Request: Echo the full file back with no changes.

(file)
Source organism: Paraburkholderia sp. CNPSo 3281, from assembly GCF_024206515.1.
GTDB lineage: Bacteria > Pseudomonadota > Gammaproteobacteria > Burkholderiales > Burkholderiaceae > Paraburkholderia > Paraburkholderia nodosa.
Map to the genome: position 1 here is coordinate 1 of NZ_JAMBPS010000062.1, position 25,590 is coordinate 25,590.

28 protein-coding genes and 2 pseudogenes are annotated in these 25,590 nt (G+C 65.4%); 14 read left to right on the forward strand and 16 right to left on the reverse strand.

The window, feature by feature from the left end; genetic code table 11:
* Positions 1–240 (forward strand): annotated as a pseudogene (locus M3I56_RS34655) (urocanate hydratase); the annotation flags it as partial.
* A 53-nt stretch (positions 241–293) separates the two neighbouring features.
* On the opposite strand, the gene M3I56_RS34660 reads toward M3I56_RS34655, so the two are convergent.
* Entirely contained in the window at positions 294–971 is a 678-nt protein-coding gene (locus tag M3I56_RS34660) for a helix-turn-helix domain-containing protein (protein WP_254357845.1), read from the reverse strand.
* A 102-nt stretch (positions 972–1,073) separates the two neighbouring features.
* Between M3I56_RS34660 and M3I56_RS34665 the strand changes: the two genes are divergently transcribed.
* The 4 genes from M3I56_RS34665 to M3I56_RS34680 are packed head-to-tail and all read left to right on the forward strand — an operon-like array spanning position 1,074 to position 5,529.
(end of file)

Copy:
Source organism: Paraburkholderia sp. CNPSo 3281, from assembly GCF_024206515.1.
GTDB lineage: Bacteria > Pseudomonadota > Gammaproteobacteria > Burkholderiales > Burkholderiaceae > Paraburkholderia > Paraburkholderia nodosa.
Map to the genome: position 1 here is coordinate 1 of NZ_JAMBPS010000062.1, position 25,590 is coordinate 25,590.

28 protein-coding genes and 2 pseudogenes are annotated in these 25,590 nt (G+C 65.4%); 14 read left to right on the forward strand and 16 right to left on the reverse strand.

The window, feature by feature from the left end; genetic code table 11:
* Positions 1–240 (forward strand): annotated as a pseudogene (locus M3I56_RS34655) (urocanate hydratase); the annotation flags it as partial.
* A 53-nt stretch (positions 241–293) separates the two neighbouring features.
* On the opposite strand, the gene M3I56_RS34660 reads toward M3I56_RS34655, so the two are convergent.
* Entirely contained in the window at positions 294–971 is a 678-nt protein-coding gene (locus tag M3I56_RS34660) for a helix-turn-helix domain-containing protein (protein WP_254357845.1), read from the reverse strand.
* A 102-nt stretch (positions 972–1,073) separates the two neighbouring features.
* Between M3I56_RS34660 and M3I56_RS34665 the strand changes: the two genes are divergently transcribed.
* The 4 genes from M3I56_RS34665 to M3I56_RS34680 are packed head-to-tail and all read left to right on the forward strand — an operon-like array spanning position 1,074 to position 5,529.